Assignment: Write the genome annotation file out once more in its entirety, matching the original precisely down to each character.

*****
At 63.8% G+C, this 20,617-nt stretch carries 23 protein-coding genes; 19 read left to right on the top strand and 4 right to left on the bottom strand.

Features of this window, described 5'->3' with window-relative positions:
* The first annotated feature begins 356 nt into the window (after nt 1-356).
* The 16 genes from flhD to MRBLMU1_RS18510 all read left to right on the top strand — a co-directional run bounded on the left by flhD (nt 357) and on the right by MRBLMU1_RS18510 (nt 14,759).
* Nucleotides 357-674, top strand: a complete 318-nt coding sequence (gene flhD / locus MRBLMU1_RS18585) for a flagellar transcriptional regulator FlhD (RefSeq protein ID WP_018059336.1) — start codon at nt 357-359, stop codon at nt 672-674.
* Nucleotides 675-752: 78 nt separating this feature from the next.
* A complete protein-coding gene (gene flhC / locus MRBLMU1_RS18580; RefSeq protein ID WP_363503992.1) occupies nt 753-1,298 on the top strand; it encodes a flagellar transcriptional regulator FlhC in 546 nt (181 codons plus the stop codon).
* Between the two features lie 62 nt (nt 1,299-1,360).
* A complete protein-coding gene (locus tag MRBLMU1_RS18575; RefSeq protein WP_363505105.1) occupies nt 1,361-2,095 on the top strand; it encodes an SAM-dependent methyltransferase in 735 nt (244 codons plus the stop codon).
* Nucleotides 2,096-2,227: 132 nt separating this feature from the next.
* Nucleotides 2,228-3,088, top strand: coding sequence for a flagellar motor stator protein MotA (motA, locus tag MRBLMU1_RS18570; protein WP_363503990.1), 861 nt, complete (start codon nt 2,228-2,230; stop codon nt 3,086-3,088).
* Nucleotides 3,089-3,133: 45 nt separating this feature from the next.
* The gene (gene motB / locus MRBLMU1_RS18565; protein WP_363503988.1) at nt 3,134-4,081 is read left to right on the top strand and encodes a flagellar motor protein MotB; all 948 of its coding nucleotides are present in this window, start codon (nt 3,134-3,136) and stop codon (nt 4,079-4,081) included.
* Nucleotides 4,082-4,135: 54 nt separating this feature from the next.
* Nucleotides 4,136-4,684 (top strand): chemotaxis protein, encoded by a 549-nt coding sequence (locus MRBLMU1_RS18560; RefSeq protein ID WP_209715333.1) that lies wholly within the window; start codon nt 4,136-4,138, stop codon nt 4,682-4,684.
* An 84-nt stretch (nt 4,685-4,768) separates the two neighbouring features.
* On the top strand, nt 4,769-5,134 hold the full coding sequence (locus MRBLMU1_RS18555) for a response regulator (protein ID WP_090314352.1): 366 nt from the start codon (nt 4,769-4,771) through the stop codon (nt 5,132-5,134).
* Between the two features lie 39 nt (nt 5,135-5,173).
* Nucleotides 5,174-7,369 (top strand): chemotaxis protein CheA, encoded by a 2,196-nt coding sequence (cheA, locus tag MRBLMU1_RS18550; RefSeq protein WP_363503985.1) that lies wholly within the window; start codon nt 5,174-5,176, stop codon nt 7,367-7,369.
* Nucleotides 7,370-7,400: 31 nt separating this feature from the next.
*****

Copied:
At 63.8% G+C, this 20,617-nt stretch carries 23 protein-coding genes; 19 read left to right on the top strand and 4 right to left on the bottom strand.

Features of this window, described 5'->3' with window-relative positions:
* The first annotated feature begins 356 nt into the window (after nt 1-356).
* The 16 genes from flhD to MRBLMU1_RS18510 all read left to right on the top strand — a co-directional run bounded on the left by flhD (nt 357) and on the right by MRBLMU1_RS18510 (nt 14,759).
* Nucleotides 357-674, top strand: a complete 318-nt coding sequence (gene flhD / locus MRBLMU1_RS18585) for a flagellar transcriptional regulator FlhD (RefSeq protein ID WP_018059336.1) — start codon at nt 357-359, stop codon at nt 672-674.
* Nucleotides 675-752: 78 nt separating this feature from the next.
* A complete protein-coding gene (gene flhC / locus MRBLMU1_RS18580; RefSeq protein ID WP_363503992.1) occupies nt 753-1,298 on the top strand; it encodes a flagellar transcriptional regulator FlhC in 546 nt (181 codons plus the stop codon).
* Between the two features lie 62 nt (nt 1,299-1,360).
* A complete protein-coding gene (locus tag MRBLMU1_RS18575; RefSeq protein WP_363505105.1) occupies nt 1,361-2,095 on the top strand; it encodes an SAM-dependent methyltransferase in 735 nt (244 codons plus the stop codon).
* Nucleotides 2,096-2,227: 132 nt separating this feature from the next.
* Nucleotides 2,228-3,088, top strand: coding sequence for a flagellar motor stator protein MotA (motA, locus tag MRBLMU1_RS18570; protein WP_363503990.1), 861 nt, complete (start codon nt 2,228-2,230; stop codon nt 3,086-3,088).
* Nucleotides 3,089-3,133: 45 nt separating this feature from the next.
* The gene (gene motB / locus MRBLMU1_RS18565; protein WP_363503988.1) at nt 3,134-4,081 is read left to right on the top strand and encodes a flagellar motor protein MotB; all 948 of its coding nucleotides are present in this window, start codon (nt 3,134-3,136) and stop codon (nt 4,079-4,081) included.
* Nucleotides 4,082-4,135: 54 nt separating this feature from the next.
* Nucleotides 4,136-4,684 (top strand): chemotaxis protein, encoded by a 549-nt coding sequence (locus MRBLMU1_RS18560; RefSeq protein ID WP_209715333.1) that lies wholly within the window; start codon nt 4,136-4,138, stop codon nt 4,682-4,684.
* An 84-nt stretch (nt 4,685-4,768) separates the two neighbouring features.
* On the top strand, nt 4,769-5,134 hold the full coding sequence (locus MRBLMU1_RS18555) for a response regulator (protein ID WP_090314352.1): 366 nt from the start codon (nt 4,769-4,771) through the stop codon (nt 5,132-5,134).
* Between the two features lie 39 nt (nt 5,135-5,173).
* Nucleotides 5,174-7,369 (top strand): chemotaxis protein CheA, encoded by a 2,196-nt coding sequence (cheA, locus tag MRBLMU1_RS18550; RefSeq protein WP_363503985.1) that lies wholly within the window; start codon nt 5,174-5,176, stop codon nt 7,367-7,369.
* Nucleotides 7,370-7,400: 31 nt separating this feature from the next.